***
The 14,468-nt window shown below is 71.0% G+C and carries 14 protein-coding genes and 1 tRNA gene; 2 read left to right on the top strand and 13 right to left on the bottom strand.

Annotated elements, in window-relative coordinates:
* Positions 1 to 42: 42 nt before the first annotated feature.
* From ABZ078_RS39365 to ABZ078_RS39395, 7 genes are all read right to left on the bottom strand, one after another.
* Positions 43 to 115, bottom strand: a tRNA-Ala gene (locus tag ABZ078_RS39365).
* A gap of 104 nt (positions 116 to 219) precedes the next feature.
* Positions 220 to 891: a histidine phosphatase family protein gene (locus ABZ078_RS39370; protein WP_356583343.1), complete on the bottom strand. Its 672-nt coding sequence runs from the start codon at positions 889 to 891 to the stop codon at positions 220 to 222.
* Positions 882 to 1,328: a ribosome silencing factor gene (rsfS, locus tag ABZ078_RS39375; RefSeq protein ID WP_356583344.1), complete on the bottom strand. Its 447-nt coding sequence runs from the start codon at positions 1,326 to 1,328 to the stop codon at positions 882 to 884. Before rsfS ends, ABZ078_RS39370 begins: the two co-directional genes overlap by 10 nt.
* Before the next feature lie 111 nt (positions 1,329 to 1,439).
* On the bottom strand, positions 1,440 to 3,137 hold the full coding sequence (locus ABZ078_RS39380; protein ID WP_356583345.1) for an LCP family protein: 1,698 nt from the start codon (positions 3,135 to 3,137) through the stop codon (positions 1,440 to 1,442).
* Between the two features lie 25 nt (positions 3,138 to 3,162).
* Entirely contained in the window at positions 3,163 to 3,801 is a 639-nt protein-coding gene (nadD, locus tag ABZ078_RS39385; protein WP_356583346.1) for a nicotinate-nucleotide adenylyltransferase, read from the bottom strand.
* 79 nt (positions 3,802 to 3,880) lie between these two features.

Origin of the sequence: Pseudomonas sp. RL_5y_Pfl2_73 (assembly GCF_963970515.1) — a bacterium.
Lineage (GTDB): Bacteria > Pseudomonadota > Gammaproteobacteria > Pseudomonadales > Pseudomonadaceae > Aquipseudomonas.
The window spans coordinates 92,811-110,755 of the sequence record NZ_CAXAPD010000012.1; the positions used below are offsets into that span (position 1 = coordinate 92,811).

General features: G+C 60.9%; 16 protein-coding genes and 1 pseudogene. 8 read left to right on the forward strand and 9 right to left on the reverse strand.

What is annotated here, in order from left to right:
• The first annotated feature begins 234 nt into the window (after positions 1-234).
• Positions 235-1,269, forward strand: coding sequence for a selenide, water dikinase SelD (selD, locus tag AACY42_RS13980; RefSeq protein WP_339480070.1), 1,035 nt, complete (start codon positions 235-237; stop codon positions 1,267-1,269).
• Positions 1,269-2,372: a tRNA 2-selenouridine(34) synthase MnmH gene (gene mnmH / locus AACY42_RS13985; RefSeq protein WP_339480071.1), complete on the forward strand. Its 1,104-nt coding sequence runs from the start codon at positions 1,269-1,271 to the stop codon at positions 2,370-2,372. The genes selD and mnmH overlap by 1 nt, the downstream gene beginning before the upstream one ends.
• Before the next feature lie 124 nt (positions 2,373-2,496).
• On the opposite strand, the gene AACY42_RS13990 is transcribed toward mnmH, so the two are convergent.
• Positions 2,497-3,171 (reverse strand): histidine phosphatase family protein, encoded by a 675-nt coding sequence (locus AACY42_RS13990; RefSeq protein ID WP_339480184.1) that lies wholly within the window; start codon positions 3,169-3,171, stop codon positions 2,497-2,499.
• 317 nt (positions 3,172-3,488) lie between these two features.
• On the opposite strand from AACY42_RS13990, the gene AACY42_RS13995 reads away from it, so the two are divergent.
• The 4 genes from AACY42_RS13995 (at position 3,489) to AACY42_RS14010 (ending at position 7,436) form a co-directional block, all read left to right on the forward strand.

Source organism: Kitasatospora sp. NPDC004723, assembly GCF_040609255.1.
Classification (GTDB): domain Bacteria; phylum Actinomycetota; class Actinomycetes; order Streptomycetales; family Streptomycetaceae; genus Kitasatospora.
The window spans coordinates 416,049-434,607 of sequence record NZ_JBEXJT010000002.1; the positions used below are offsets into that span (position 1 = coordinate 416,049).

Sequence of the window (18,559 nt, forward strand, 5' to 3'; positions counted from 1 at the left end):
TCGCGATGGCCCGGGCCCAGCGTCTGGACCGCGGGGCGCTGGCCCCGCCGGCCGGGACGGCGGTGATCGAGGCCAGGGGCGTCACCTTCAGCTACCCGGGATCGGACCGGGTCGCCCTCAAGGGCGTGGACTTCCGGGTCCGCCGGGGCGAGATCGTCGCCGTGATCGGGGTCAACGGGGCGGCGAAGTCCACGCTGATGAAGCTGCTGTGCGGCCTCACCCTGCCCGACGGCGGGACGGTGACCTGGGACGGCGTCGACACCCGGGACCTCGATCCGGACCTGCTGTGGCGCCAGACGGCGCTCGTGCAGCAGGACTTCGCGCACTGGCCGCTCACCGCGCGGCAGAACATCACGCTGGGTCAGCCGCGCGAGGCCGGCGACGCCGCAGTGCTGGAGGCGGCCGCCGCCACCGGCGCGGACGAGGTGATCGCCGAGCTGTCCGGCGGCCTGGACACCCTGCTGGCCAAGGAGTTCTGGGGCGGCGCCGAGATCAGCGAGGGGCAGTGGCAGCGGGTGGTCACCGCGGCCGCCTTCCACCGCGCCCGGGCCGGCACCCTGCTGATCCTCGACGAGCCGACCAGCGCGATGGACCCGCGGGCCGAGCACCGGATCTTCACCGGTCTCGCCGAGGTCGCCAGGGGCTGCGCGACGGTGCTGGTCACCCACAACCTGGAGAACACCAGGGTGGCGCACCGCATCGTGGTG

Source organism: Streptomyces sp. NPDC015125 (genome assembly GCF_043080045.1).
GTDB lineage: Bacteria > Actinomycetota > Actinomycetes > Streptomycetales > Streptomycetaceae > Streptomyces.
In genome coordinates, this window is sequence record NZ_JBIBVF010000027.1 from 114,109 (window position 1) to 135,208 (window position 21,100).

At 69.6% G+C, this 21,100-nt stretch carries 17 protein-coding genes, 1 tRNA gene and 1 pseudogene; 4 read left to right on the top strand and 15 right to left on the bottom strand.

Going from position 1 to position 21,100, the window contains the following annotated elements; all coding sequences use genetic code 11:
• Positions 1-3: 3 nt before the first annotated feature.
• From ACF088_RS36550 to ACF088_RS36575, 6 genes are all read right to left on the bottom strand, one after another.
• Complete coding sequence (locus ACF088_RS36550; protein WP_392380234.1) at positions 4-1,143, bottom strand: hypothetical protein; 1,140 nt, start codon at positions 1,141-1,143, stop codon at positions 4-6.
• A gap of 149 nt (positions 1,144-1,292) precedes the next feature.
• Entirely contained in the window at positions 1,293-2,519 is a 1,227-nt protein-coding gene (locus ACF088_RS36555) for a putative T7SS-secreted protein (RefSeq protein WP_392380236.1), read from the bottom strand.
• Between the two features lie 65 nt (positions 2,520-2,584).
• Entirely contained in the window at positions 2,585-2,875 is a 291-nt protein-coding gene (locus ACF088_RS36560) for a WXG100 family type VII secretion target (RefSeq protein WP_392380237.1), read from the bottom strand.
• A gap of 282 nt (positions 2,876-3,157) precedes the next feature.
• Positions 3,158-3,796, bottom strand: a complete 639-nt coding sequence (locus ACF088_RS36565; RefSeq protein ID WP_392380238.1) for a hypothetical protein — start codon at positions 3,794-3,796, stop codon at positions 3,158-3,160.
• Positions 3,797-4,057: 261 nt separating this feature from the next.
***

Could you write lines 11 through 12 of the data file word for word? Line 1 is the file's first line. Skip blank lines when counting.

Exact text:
* Between the two features lie 25 nt (positions 3,138 to 3,162).
* Entirely contained in the window at positions 3,163 to 3,801 is a 639-nt protein-coding gene (nadD, locus tag ABZ078_RS39385; protein WP_356583346.1) for a nicotinate-nucleotide adenylyltransferase, read from the bottom strand.